Work Supports

Supporting long planks and large panels as they are fed across a saw table ranks as one of the most cumbersome tasks in the woodworking shop. Outfeed tables can be attached to most saws, but they tend to take up a lot of floor space. Once side supports are added to your machine, your shop may become an obstacle course.

Commercial roller stands, like the one shown in the photo at right, make better use of shop space; they can also be moved easily to where they are needed and adjusted to whatever height is suitable. The shop-made stands described below and on the following page share the advantages of the store-bought variety, with the additional benefit of being easy and inexpensive to build. They can also be dismantled and stored when not needed.

There are other work-support jigs that make life easier in the shop. The vise extension stand shown on page 127, for example, solves the problem of keeping long boards edge-up in a bench vise.

A commercial roller stand supports a board being ripped on a radial arm saw. The stand should typically be set 'A-inch below the level of the saw table and positioned two feet from its edge.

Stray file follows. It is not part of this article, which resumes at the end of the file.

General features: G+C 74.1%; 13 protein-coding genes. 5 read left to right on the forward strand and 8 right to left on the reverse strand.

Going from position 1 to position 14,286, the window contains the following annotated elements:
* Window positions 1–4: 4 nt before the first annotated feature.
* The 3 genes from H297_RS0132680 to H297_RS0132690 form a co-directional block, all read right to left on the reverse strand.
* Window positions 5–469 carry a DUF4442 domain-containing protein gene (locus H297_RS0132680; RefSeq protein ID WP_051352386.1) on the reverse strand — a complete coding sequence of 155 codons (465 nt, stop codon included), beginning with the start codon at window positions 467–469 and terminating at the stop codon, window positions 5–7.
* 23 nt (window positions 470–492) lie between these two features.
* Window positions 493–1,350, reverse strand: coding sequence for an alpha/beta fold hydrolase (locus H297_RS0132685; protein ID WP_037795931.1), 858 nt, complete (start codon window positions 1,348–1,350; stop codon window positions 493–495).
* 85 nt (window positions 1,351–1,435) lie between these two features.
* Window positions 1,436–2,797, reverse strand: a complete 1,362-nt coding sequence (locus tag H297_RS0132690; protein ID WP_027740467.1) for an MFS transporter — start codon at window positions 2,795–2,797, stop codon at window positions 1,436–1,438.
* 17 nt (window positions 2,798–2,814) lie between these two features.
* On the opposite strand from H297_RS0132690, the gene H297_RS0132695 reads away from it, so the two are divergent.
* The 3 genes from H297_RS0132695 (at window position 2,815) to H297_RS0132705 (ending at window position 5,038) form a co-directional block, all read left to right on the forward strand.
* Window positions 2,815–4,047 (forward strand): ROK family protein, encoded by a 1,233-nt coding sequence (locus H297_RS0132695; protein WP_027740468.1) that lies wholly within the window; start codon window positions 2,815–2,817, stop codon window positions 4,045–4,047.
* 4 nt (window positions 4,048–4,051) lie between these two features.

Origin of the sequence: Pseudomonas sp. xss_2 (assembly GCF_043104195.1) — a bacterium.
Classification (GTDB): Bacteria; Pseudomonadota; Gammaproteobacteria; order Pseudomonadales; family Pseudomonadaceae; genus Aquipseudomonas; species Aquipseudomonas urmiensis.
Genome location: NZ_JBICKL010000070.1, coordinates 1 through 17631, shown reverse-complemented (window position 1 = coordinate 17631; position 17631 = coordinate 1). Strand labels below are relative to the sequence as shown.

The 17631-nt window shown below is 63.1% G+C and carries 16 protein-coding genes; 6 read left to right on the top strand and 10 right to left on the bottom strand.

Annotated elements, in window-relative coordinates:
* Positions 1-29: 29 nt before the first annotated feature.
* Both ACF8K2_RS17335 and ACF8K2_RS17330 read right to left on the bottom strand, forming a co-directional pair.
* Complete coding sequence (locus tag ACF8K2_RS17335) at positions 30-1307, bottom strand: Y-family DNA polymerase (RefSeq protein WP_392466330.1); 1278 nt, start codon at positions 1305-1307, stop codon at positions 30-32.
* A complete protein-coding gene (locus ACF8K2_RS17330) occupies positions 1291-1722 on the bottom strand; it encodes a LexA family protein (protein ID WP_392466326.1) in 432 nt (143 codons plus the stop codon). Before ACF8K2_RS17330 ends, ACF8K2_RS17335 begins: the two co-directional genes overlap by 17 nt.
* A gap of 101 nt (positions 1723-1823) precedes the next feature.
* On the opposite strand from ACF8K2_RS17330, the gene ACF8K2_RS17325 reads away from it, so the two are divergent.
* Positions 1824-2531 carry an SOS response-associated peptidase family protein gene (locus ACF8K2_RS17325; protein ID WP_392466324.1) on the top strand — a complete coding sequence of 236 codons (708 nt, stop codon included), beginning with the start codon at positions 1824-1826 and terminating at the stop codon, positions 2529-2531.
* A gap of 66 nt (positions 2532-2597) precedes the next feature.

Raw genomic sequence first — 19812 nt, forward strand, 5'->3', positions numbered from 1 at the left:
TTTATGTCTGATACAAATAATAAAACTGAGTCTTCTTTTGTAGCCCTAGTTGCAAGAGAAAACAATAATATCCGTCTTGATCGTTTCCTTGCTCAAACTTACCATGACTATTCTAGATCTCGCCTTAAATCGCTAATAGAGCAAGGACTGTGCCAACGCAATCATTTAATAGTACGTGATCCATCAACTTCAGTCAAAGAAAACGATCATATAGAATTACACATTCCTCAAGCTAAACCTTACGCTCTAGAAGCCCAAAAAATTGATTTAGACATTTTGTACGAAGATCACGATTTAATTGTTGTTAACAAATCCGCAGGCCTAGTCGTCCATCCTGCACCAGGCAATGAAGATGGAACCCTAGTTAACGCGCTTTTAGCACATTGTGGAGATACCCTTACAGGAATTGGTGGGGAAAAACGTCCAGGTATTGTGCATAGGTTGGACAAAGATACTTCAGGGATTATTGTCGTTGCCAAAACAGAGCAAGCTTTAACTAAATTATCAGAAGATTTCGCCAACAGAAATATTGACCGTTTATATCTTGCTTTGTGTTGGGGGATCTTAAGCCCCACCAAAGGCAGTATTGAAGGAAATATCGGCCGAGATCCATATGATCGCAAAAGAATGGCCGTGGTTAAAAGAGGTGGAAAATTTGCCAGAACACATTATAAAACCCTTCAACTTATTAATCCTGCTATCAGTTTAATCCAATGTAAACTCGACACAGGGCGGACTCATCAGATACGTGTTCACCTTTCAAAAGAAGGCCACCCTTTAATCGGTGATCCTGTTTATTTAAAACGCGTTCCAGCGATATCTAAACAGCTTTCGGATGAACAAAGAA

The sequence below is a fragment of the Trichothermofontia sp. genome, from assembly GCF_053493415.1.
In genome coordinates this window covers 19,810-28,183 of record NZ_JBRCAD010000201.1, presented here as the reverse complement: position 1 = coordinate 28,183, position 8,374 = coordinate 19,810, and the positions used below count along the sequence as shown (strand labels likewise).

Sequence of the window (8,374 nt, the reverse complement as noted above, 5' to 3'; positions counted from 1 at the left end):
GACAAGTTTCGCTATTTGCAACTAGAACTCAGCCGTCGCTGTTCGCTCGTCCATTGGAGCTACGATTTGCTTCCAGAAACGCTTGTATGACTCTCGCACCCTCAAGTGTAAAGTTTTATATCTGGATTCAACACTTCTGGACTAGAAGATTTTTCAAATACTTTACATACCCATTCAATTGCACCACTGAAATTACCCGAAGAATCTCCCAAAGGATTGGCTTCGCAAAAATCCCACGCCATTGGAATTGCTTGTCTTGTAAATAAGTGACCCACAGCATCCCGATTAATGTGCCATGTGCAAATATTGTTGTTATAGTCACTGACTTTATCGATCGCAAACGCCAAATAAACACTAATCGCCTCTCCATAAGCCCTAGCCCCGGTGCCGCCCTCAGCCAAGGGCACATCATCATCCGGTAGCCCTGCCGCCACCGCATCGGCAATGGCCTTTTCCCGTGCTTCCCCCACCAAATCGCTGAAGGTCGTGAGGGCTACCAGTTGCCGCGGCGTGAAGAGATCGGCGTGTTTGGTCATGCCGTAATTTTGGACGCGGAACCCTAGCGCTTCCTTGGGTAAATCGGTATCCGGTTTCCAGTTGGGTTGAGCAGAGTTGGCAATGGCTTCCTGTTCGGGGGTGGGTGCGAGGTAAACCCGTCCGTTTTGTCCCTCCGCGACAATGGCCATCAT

Wood Working for Amateur Craftsman

Wood Working for Amateur Craftsman

THIS book is one of the series of Handbooks on industrial subjects being published by the Popular Mechanics Company. Like Popular Mechanics Magazine, and like the other books in this series, it is written so you can understand it. The purpose of Popular Mechanics Handbooks is to supply a growing demand for high-class, up-to-date and accurate text-books, suitable for home study as well as for class use, on all mechanical subjects. The textand illustrations, in each instance, have been prepared expressly for this series by well known experts, and revised by the editor of Popular Mechanics.

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